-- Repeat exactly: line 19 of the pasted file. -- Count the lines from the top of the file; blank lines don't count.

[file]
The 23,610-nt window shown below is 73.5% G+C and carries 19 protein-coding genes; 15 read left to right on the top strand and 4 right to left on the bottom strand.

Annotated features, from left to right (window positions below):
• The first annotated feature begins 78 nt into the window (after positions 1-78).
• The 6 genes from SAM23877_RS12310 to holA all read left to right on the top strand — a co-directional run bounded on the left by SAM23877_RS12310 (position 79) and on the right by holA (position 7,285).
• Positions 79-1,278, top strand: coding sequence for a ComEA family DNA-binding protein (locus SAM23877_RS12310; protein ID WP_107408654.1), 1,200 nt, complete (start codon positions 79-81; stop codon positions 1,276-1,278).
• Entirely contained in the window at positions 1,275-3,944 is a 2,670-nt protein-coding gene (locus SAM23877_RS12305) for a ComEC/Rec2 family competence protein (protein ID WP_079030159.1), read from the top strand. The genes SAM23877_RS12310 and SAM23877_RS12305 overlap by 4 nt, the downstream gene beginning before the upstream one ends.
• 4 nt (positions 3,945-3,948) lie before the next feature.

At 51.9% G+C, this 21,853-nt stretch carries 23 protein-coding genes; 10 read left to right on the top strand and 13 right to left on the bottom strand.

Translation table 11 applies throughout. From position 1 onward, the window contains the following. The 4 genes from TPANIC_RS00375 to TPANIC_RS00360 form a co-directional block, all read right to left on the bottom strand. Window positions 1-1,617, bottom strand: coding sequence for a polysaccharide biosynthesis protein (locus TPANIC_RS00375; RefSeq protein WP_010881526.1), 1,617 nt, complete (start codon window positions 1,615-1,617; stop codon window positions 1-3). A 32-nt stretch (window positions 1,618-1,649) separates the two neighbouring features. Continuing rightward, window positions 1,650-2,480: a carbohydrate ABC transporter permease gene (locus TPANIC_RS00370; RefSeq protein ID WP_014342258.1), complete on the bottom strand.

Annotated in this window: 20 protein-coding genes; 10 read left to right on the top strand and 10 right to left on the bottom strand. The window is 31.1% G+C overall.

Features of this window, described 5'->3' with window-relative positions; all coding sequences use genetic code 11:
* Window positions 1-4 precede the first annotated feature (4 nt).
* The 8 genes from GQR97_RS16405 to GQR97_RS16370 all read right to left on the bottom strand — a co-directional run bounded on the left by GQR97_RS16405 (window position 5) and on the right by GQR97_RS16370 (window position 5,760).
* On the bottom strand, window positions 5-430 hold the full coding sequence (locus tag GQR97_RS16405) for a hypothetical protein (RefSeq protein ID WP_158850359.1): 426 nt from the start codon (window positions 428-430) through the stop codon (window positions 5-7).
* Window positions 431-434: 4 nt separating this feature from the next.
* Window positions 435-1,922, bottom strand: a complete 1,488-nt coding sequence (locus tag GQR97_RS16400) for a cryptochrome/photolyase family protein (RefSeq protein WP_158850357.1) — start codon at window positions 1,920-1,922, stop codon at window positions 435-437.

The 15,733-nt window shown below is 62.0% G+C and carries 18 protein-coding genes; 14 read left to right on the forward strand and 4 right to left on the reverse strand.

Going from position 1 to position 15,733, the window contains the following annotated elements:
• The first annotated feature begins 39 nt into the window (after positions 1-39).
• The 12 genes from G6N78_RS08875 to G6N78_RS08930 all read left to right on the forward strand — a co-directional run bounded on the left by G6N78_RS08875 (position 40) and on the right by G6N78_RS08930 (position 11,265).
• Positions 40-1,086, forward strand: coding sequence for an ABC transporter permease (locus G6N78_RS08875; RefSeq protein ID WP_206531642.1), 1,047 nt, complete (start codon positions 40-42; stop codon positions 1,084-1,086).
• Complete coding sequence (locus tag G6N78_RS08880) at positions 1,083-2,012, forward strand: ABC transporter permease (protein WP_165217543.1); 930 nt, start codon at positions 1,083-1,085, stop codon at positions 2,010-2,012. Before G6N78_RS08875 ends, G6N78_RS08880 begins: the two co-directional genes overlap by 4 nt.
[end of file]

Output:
• The first annotated feature begins 39 nt into the window (after positions 1-39).